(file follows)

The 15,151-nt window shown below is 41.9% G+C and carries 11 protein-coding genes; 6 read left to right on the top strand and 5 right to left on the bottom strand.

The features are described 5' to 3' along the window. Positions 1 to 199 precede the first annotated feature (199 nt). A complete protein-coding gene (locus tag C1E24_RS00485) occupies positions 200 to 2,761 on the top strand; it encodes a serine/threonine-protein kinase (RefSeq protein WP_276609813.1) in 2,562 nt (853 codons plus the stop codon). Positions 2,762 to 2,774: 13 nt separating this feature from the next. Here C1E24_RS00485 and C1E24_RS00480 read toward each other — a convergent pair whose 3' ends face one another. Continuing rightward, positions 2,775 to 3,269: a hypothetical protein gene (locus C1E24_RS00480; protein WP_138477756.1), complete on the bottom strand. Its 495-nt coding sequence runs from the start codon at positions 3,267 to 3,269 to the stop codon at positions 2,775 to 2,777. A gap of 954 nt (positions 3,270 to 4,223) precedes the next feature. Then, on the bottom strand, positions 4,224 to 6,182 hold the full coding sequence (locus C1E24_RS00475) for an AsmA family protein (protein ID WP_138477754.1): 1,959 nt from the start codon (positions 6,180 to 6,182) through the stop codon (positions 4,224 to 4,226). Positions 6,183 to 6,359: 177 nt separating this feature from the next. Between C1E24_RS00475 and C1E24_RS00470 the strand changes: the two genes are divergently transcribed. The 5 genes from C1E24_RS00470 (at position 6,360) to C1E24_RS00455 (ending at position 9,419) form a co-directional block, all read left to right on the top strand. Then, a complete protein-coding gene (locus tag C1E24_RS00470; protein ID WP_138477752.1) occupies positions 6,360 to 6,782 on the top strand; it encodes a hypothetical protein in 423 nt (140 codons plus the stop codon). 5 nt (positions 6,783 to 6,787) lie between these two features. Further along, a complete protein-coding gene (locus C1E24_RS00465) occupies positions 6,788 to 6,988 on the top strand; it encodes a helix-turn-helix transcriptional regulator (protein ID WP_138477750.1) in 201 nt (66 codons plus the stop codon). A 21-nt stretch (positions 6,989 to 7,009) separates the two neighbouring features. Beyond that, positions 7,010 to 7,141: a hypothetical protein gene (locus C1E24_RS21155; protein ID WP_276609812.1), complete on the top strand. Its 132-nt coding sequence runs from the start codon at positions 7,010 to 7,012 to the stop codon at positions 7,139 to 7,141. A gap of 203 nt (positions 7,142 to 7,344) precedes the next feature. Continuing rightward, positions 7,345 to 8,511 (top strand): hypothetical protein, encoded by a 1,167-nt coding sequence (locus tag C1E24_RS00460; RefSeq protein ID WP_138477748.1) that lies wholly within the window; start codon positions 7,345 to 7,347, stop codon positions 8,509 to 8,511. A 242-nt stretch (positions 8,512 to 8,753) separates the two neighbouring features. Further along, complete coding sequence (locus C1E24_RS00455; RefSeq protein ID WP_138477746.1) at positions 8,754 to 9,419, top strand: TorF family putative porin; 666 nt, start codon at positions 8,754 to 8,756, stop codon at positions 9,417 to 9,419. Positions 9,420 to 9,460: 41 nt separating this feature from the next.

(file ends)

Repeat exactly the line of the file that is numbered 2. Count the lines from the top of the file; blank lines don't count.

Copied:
The features are described 5' to 3' along the window. Positions 1 to 199 precede the first annotated feature (199 nt). A complete protein-coding gene (locus tag C1E24_RS00485) occupies positions 200 to 2,761 on the top strand; it encodes a serine/threonine-protein kinase (RefSeq protein WP_276609813.1) in 2,562 nt (853 codons plus the stop codon). Positions 2,762 to 2,774: 13 nt separating this feature from the next. Here C1E24_RS00485 and C1E24_RS00480 read toward each other — a convergent pair whose 3' ends face one another. Continuing rightward, positions 2,775 to 3,269: a hypothetical protein gene (locus C1E24_RS00480; protein WP_138477756.1), complete on the bottom strand. Its 495-nt coding sequence runs from the start codon at positions 3,267 to 3,269 to the stop codon at positions 2,775 to 2,777. A gap of 954 nt (positions 3,270 to 4,223) precedes the next feature. Then, on the bottom strand, positions 4,224 to 6,182 hold the full coding sequence (locus C1E24_RS00475) for an AsmA family protein (protein ID WP_138477754.1): 1,959 nt from the start codon (positions 6,180 to 6,182) through the stop codon (positions 4,224 to 4,226). Positions 6,183 to 6,359: 177 nt separating this feature from the next. Between C1E24_RS00475 and C1E24_RS00470 the strand changes: the two genes are divergently transcribed. The 5 genes from C1E24_RS00470 (at position 6,360) to C1E24_RS00455 (ending at position 9,419) form a co-directional block, all read left to right on the top strand. Then, a complete protein-coding gene (locus tag C1E24_RS00470; protein ID WP_138477752.1) occupies positions 6,360 to 6,782 on the top strand; it encodes a hypothetical protein in 423 nt (140 codons plus the stop codon). 5 nt (positions 6,783 to 6,787) lie between these two features. Further along, a complete protein-coding gene (locus C1E24_RS00465) occupies positions 6,788 to 6,988 on the top strand; it encodes a helix-turn-helix transcriptional regulator (protein ID WP_138477750.1) in 201 nt (66 codons plus the stop codon). A 21-nt stretch (positions 6,989 to 7,009) separates the two neighbouring features. Beyond that, positions 7,010 to 7,141: a hypothetical protein gene (locus C1E24_RS21155; protein ID WP_276609812.1), complete on the top strand. Its 132-nt coding sequence runs from the start codon at positions 7,010 to 7,012 to the stop codon at positions 7,139 to 7,141. A gap of 203 nt (positions 7,142 to 7,344) precedes the next feature. Continuing rightward, positions 7,345 to 8,511 (top strand): hypothetical protein, encoded by a 1,167-nt coding sequence (locus tag C1E24_RS00460; RefSeq protein ID WP_138477748.1) that lies wholly within the window; start codon positions 7,345 to 7,347, stop codon positions 8,509 to 8,511. A 242-nt stretch (positions 8,512 to 8,753) separates the two neighbouring features. Further along, complete coding sequence (locus C1E24_RS00455; RefSeq protein ID WP_138477746.1) at positions 8,754 to 9,419, top strand: TorF family putative porin; 666 nt, start codon at positions 8,754 to 8,756, stop codon at positions 9,417 to 9,419. Positions 9,420 to 9,460: 41 nt separating this feature from the next.